"(The United States) is a country that has given me a lot," Tarhuni said, speaking to msnbc.com from Tripoli. "All of the sudden this country I love very much has given me a slap in the face … Here we are, we just got rid of this regime (Gadhafi)… and this happens to me in the United States of America. It was really mind-boggling."

Tarhuni, 55, a naturalized U.S. citizen educated as an engineer, was preparing to return home on Jan. 17 when the run-in occurred. He had been working in Libya since October — overseeing delivery of medical supplies and food to hospitals and Libyan refugees — and was eager to get back to his wife and three children in their home in Portland, Ore. The trip had been drawn out, he said, because the aid shipments were delayed by snags at the port and at the border with Libya, which had been closed periodically.

"Based on our experience with (Tarhuni), we believe there must be some misunderstanding," said Bill Essig, the vice president of Medical Teams International, the Portland-based Christian nonprofit for which Tarhuni was working in Libya. He confirmed that this was the third Libya mission Tarhuni had worked on with Medical Teams International in the last year.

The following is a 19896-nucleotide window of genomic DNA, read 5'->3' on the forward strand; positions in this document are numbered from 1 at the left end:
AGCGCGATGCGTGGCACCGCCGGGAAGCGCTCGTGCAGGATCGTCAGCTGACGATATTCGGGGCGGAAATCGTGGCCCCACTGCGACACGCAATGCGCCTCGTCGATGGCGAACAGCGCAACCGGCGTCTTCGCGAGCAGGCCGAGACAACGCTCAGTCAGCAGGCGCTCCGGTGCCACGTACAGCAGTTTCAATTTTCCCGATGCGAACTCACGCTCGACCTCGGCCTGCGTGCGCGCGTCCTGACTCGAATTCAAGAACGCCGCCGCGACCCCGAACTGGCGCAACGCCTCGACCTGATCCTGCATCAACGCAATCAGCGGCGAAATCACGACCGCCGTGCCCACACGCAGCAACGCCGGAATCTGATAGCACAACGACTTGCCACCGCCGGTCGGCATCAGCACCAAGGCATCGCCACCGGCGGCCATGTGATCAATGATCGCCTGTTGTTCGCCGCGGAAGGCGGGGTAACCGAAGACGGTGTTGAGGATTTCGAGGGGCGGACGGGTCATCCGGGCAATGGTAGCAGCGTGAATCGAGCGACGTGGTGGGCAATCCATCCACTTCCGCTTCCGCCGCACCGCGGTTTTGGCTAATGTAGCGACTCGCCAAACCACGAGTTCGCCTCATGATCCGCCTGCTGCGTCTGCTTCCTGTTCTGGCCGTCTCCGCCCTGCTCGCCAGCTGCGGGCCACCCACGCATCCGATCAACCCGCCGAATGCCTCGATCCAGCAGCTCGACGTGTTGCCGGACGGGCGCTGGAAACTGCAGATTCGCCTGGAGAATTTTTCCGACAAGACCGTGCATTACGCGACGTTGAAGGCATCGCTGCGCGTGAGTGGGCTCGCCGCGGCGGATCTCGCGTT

Questioned about religion
Tarhuni flew from Tripoli to Tunis, but was halted by ticket agents before he could board his flight to the United States. Air France staff had received a directive by email from their Paris headquarters, they said. The mail said to instruct Tarhuni to check in as soon as possible at the U.S. Embassy in Tunis.

At the embassy, an official looked into his case, and told Tarhuni that an unspecified federal agency wanted to interview him.

The official, Mike Sweeney, consul at the embassy, returned a call to msnbc.com to say that he could not discuss the case because of "Privacy Act concerns ... I do not have any Privacy Act waiver to give you any information about (the) case, so unfortunately I cannot give you any information."

So on Jan. 23, according to Tarhuni, he returned for his meeting — held in a bare vault-like room with two FBI agents, one called "Horse" who was said to be from the regional office and another agent, Brian Zinn, from Portland, Ore., and an English-speaking Libyan attorney.

Feds' secret no-fly list more than doubles in a year

After initial questioning about the scope and nature of Tarhuni’s work they began to move into uncomfortable territory, according to Tarhuni’s daughter, Lina, 23, who spoke to msnbc.com from Portland.

"The FBI officials went on questioning my father about religion,” she wrote, in a detailed account provided to msnbc.com. "They asked him where he practiced his religion (place of worship)? Was he a Salafi (a sect of Islam)? Did he interact or communicate with Salafis? Did he interact with mujahideen? Did he practice Shariah law?"

How suspects reach the no-fly list

The question about Shariah law was especially tricky. To Tarhuni, an observant Muslim, Shariah means a set of rules for praying, marrying, parenting and generally conducting a good life, which would be a subject for discussion at any mosque, but not — as some people interpret it — as a set of rigid and punitive rules that Muslims are obliged to impose on others.